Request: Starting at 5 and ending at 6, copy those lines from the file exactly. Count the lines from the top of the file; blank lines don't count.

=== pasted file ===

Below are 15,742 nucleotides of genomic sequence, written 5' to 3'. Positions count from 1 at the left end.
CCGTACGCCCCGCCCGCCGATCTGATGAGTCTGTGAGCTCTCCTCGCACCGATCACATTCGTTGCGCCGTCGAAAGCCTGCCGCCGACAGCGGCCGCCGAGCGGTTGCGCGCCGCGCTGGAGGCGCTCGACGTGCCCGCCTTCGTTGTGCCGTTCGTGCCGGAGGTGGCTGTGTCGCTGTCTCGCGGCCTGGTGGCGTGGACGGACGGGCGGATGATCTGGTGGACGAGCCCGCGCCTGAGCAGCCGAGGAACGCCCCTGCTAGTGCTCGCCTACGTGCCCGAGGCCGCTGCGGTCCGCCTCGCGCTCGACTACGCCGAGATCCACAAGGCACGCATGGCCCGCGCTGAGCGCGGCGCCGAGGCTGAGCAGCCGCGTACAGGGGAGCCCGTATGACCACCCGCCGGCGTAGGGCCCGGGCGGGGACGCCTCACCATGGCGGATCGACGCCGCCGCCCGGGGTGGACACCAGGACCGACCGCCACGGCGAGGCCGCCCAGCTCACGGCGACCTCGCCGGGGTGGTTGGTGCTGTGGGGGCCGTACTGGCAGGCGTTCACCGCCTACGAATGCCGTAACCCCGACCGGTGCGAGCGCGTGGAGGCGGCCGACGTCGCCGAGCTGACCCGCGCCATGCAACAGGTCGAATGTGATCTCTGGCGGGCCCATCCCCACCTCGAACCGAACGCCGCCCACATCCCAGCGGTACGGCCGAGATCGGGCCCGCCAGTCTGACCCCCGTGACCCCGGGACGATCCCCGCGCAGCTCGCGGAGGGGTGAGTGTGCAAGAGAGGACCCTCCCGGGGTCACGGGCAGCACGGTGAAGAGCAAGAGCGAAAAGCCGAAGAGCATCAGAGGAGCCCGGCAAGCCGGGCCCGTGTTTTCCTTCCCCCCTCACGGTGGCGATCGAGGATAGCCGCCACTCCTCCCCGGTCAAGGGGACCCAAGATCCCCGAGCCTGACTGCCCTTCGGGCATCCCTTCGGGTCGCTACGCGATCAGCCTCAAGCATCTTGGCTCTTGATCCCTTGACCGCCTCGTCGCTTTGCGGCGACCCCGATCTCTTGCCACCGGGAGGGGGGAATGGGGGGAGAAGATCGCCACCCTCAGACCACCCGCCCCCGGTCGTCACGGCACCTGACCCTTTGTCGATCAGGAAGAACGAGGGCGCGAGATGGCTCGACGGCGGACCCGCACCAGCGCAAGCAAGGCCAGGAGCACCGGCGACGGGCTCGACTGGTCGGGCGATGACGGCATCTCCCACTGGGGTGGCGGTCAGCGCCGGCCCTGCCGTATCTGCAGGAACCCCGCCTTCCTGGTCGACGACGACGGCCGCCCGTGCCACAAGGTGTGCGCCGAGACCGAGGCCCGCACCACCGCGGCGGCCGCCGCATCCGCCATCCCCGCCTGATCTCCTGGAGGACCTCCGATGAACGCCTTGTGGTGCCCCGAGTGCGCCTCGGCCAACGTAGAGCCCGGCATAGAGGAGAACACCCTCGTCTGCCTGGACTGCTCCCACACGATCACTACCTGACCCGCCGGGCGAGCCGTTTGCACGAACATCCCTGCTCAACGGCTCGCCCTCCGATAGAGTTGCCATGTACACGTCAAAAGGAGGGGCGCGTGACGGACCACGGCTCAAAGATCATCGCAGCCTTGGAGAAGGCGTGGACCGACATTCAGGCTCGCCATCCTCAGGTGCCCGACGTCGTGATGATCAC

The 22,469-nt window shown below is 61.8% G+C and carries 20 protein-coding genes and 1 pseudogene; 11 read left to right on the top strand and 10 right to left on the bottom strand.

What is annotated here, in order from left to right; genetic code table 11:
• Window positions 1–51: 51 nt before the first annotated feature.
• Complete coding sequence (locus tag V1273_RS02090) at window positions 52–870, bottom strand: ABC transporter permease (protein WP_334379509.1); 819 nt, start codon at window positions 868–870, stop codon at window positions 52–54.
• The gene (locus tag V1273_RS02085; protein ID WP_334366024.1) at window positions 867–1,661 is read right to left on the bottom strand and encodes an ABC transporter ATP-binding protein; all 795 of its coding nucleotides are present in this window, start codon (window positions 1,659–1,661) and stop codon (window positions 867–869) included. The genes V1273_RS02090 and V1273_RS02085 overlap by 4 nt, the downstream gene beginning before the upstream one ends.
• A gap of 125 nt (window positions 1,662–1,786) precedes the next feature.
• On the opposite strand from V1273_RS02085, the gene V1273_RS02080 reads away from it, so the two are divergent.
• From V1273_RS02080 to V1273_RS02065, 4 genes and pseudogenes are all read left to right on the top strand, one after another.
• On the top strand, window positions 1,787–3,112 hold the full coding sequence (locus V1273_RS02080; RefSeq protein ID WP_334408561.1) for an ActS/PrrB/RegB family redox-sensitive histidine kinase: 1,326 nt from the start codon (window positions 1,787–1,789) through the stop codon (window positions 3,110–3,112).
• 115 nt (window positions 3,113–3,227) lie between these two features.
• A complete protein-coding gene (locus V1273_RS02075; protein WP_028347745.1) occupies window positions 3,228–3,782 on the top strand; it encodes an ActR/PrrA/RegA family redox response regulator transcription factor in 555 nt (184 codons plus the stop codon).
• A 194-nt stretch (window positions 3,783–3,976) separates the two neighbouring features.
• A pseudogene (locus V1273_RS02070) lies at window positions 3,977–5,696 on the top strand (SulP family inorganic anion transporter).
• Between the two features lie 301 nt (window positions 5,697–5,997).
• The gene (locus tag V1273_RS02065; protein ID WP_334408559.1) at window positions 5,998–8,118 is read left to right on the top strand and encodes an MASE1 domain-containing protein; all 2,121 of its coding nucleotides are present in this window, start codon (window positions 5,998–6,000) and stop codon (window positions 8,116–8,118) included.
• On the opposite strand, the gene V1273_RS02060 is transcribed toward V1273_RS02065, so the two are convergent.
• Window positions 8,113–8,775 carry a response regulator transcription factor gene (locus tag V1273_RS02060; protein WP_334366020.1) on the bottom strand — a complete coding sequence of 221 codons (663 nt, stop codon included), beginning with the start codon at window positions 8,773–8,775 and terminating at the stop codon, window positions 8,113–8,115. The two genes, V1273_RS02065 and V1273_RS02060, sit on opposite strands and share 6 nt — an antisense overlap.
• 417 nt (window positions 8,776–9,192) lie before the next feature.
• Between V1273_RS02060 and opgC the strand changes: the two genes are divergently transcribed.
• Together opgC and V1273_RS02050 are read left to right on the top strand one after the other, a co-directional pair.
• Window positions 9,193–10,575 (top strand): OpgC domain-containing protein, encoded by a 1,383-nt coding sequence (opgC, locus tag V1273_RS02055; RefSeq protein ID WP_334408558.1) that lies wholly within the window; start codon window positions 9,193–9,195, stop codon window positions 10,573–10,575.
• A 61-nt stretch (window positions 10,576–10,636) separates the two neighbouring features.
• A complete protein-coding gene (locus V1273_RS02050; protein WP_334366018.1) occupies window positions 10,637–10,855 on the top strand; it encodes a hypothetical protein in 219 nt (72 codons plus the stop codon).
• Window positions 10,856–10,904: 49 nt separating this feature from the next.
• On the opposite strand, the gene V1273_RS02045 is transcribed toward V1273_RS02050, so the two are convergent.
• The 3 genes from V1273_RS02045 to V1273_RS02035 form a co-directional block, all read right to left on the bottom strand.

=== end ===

• Window positions 1–51: 51 nt before the first annotated feature.
• Complete coding sequence (locus tag V1273_RS02090) at window positions 52–870, bottom strand: ABC transporter permease (protein WP_334379509.1); 819 nt, start codon at window positions 868–870, stop codon at window positions 52–54.